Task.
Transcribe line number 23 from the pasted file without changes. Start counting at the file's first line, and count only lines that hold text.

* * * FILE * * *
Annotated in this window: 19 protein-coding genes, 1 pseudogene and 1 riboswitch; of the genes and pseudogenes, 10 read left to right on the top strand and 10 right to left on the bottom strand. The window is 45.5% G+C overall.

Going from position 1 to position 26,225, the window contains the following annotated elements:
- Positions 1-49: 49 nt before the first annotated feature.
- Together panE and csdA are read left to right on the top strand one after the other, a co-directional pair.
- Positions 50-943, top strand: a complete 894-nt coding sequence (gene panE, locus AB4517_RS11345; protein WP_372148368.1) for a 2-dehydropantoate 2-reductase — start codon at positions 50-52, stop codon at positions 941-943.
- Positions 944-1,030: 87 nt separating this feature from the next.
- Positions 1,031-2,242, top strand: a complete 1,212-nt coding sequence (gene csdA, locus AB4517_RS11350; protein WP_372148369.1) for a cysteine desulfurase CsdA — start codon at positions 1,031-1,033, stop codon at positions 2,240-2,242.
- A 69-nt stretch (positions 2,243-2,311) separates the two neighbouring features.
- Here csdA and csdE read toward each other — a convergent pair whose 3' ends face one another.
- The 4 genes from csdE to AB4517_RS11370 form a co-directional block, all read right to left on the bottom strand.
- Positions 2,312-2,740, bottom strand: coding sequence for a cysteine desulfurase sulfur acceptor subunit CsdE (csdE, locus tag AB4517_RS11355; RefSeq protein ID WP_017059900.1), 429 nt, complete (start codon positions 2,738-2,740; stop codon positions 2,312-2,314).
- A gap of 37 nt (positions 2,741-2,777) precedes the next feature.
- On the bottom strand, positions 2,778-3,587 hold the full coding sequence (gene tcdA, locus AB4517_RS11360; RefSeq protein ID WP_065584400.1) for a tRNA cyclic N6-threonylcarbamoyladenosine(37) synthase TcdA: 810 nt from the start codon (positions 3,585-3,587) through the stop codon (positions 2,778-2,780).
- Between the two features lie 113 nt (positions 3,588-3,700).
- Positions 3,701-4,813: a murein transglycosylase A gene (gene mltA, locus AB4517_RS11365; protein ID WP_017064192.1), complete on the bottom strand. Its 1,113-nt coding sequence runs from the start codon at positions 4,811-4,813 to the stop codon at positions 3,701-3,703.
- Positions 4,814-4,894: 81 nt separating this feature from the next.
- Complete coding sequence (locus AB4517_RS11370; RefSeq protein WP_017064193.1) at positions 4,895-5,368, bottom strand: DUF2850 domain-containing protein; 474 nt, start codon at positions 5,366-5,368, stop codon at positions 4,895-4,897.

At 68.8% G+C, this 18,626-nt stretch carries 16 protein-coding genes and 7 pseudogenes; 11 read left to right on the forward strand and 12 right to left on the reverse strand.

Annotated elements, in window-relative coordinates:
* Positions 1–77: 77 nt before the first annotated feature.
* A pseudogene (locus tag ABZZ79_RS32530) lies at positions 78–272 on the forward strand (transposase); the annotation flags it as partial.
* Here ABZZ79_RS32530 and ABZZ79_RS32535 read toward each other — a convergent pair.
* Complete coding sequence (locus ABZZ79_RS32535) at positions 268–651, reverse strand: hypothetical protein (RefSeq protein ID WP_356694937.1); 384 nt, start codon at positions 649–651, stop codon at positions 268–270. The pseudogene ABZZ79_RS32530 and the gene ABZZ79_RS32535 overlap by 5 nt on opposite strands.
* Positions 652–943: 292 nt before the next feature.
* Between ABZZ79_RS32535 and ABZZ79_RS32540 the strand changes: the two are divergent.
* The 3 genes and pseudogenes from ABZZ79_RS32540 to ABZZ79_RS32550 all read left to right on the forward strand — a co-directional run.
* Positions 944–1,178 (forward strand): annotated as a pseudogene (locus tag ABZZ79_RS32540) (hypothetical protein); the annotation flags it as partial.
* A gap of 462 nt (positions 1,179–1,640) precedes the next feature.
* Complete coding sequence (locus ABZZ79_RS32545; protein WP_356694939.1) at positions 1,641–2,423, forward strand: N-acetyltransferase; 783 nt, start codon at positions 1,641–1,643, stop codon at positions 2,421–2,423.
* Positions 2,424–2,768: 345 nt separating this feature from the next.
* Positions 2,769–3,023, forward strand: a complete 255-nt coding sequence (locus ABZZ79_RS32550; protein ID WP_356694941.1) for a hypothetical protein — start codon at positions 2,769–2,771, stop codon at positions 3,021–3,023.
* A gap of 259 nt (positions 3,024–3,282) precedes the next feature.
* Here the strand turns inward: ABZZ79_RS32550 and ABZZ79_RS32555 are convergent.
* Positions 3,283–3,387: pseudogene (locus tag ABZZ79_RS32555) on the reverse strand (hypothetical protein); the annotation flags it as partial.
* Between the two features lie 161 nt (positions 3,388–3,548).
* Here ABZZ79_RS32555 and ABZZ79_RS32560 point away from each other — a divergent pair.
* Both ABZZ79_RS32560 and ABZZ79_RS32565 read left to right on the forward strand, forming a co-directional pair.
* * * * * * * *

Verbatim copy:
* Complete coding sequence (locus ABZZ79_RS32535) at positions 268–651, reverse strand: hypothetical protein (RefSeq protein ID WP_356694937.1); 384 nt, start codon at positions 649–651, stop codon at positions 268–270. The pseudogene ABZZ79_RS32530 and the gene ABZZ79_RS32535 overlap by 5 nt on opposite strands.